Computer Science Professor Sandy Irani has a bit of a commute these days, given that her main office has temporarily moved from the Donald Bren School of Information and Computer Sciences (ICS) at UC Irvine to the Simons Institute for the Theory of Computing at UC Berkeley. In August 2022, she started a two-year appointment as the new associate director at Simons, commuting to Berkeley each week from her home in Southern California.
“The Simons Institute has become an incredibly important center in theoretical computer science,” says Irani, who has been researching quantum computation for more than a decade. “I am one of the few people at UCI working in quantum computation from a computer science perspective,” she explains (adding there are many researchers at UCI in the physical sciences working on different aspects of quantum science). “I have benefited so much from my participation in Simons programs over the years … so when I was offered the position, it seemed like a great opportunity to spend more time up here.”
Exploring the Foundations of Computer Science
The Simons Institute is a magnet for researchers from a variety of fields. “It seems like everyone visits the Simons Institute at some point or another,” says Irani. In addition to bringing in people studying theoretical computer science, it also draws in scholars from fields such as physics, biology, neuroscience, game theory, and economics — fields leveraging models that are computational in nature.
The Simons Institute pursues research programs on topics within the foundations of computing as well as topics related to the theory of computing (TOC) in other disciplines. The institute refers to the latter as “TOC+X paradigms,” where X could be anything from engineering and technology to natural and social sciences.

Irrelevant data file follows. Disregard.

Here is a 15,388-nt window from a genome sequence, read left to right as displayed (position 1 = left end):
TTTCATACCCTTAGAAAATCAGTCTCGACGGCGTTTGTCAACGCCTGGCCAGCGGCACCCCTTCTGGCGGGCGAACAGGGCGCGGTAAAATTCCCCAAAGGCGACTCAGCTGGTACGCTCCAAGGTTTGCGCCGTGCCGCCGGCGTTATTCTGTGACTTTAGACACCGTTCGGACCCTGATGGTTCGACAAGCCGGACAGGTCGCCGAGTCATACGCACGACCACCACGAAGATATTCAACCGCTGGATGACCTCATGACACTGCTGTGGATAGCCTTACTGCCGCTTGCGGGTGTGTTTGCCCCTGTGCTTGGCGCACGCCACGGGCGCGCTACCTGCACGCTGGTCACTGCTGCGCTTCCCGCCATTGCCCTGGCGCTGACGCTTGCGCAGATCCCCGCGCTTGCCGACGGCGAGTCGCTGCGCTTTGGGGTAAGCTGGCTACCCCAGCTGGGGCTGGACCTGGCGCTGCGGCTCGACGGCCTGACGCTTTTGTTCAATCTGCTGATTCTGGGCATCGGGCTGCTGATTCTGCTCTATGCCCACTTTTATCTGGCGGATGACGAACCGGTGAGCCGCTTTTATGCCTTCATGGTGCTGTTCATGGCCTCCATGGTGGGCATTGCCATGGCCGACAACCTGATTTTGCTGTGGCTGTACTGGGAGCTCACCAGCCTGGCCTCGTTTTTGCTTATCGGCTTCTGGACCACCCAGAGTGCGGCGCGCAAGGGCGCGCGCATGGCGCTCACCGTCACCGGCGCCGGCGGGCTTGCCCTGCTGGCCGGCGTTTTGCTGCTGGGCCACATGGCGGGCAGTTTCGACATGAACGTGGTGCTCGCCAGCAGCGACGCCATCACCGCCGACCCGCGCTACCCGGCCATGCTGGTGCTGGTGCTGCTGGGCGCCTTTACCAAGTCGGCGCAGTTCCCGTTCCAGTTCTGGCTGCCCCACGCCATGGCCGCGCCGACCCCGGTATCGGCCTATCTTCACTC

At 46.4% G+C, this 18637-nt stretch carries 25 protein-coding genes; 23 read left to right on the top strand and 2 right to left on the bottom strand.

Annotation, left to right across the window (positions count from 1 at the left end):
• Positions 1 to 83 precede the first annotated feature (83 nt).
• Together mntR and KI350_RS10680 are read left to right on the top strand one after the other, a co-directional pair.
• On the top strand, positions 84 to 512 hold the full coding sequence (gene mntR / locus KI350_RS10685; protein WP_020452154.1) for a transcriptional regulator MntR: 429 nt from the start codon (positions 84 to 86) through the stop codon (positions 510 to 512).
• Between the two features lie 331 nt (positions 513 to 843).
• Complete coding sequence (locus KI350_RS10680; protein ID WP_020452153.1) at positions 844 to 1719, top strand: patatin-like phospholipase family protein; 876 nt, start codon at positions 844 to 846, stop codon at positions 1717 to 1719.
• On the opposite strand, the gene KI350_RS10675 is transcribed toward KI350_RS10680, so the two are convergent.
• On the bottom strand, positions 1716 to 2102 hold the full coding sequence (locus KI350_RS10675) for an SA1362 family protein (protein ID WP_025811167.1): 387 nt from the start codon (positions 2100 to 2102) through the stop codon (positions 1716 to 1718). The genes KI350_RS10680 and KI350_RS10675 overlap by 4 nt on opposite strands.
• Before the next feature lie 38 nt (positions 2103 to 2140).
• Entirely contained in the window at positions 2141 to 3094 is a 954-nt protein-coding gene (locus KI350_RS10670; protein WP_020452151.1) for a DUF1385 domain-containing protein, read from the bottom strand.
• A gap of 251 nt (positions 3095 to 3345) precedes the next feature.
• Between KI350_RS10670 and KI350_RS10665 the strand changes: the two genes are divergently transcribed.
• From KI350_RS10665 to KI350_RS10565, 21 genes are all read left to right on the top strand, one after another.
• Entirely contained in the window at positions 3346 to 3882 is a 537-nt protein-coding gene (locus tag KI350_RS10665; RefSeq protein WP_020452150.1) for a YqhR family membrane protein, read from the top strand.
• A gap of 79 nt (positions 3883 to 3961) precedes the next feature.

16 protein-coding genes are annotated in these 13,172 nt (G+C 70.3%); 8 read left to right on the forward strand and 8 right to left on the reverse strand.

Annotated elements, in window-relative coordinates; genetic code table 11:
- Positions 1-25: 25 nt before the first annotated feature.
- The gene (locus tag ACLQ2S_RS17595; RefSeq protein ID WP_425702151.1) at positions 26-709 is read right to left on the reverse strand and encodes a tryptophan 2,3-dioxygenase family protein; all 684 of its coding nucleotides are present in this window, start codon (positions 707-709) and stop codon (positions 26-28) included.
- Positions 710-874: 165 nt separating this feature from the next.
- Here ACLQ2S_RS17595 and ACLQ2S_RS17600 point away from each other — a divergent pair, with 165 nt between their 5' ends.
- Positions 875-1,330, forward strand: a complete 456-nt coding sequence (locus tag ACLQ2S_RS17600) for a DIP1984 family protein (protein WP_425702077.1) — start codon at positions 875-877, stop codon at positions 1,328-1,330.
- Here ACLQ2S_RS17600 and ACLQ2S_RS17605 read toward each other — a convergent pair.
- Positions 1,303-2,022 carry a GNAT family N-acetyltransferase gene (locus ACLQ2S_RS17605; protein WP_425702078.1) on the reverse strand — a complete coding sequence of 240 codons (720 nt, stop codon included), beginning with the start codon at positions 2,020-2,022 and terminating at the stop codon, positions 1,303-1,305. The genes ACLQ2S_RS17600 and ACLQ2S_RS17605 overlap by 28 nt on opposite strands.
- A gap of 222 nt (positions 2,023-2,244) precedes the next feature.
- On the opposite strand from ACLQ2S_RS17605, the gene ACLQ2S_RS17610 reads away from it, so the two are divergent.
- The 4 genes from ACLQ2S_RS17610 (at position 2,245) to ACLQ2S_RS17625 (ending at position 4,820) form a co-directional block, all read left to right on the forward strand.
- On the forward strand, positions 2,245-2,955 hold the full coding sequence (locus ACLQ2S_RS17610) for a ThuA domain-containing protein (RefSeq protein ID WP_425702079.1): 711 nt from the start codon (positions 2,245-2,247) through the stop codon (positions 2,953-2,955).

Irani is spending a lot of her time corresponding with program organizers to help them put together a strong group of participants who will contribute to a great program. “The Simons Institute is continually growing in the types and scale of the activities we sponsor,” she says. “My plan is to make sure we are continuing to provide the first-rate experience to our visitors that we are known for, while also supporting all of these new projects and events.”
Working closely with staff, she is examining how best to support program activities. She’s also talking with people to identify important directions to pursue in future programs. “I enjoy the many conversations I have with colleagues talking about ways that theory can impact the world,” she says, “and how we as an institute can be a catalyst for new ideas which will have that kind of impact.”
At the same time, Irani is continuing her own research and building new collaborations between UC Berkeley and UCI and between industry and academia. “I’m spending time here talking with the many students and postdocs interested in quantum computation,” she says, noting that she has a number of partnerships in the works, including a project that explores a fundamental problem in distributed computing.
“One of my favorite projects is a research problem with an old friend, Mike Luby,” she says. “We are working on a new algorithm for a maximal independent set that requires very little communication between the nodes in the network.”
Irani knows Luby, founder and CEO of the software company BitRipple, from her days as a computer science Ph.D. student at Berkeley. “I was a graduate student at UC Berkeley many years ago, and I have many fond memories of my time here. It’s great to be back on this campus,” she says. “And the Simons Institute is a one-of-a-kind organization.”
— Shani Murray